Sep 7, 2012

What a camera op wants from you

Almost every step of the way, TV is always a collaboration. I’m going to write a few posts to help you put yourself in other people’s shoes and, hopefully, help your production run a little smoothly as a result. In this post I start with the relationship with your camera operator… here’s what they want from you…

A phone call…

Just a quick heads up in the run up to the shoot… where will it be happening, what’s involved, who’s taking part and notice of anything out of the ordinary. For example, asking them to hire in some specialist kit the evening before the shoot is less likely to yield results than a few days before. At this point you can also give them…

…an idea of the story…

Not every last detail and everything that has happened in the set-up to get you to where you are now but the top-line of the story. Then on location as you move onto each set-up let them know how each sequence/contributor fits into the overall idea.


It’s what you’re paid for! Give your crew some idea about the style you like and want or even what you don’t want. Don’t be afraid to step in… you’re wasting time (and breaking his or her back, if working hand-held) if you don’t call “cut” if a sequence isn’t working.

…but not too much…

You might have strong ideas on style or a very definite vision for some of your sequences. But let your camera man or woman get involved too. They can help you achieve your vision if you listen and let them have some input too.

Reasonable working hours…

We’re all under pressure to keep doing more for less but working people excessively won’t give you the best results. Make sure that early call time really is necessary then try to stick to your wrap time. And if it is a tough day, a tea-break and proper lunch break will keep everyone on side.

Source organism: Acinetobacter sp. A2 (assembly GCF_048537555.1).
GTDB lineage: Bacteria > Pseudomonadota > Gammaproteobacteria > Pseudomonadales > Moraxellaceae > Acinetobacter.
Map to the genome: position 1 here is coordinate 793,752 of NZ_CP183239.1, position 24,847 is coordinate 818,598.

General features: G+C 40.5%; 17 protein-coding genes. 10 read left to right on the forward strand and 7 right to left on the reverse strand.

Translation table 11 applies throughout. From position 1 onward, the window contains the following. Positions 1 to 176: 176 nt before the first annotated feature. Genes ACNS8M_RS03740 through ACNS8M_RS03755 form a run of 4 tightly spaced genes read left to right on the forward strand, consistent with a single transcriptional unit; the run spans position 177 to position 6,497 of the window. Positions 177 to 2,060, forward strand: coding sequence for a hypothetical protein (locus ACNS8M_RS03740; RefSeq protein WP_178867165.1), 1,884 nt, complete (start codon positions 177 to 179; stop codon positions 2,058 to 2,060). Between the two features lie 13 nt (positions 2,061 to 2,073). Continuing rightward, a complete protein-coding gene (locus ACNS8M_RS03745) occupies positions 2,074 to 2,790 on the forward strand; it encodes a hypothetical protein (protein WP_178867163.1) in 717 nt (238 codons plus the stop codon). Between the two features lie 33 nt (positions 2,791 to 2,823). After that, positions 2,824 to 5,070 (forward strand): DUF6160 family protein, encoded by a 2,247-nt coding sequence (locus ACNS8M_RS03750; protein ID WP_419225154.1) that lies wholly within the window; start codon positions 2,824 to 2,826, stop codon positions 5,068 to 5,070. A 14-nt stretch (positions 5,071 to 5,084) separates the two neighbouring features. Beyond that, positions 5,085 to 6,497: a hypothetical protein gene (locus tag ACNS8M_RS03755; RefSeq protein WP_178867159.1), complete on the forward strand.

A thank-you…

Not just at the end of a shoot (naturally), but give them a quick call or send an email from the edit for some feedback… if it’s not all good, make it constructive. And if something could be down to a camera fault tell them as soon as possible, because some other poor production team could also end up suffering the same issue.

All the above apply to the relationship between camera and director. But there are some things that other members of the team can help with as well…

Schedules – include a post code for the sat nav and directions for the last mile or so – for every location and hotel.

Hotels – ask for your camera ops room (and possibly sound recordist) to be near to reception. They always seem to end up carrying kit to a room so far from the front door that it has a different post code!

Tripod – runners/researchers/directors/presenters/anyone – give ‘em a hand lugging the tripod or other bits of kit and the day will be so much more pleasant.

Labels – get someone in the office to pre-print some tape labels. It saves so much hassle and reduces the chances of a tape-labelling cock-up (or worse).

If you have any tips to add, please get in touch – I’m more than happy to add more or better ideas.

Comments are closed.

Andrew Painten | 07931 353515

Andrew Painten

Hello. I'm Andrew Painten a freelance television Producer/Director.

Click here to view my CV and list of credits.

If you have any questions or would like to book me for your production, please contact me.

Latest availability (via Twitter)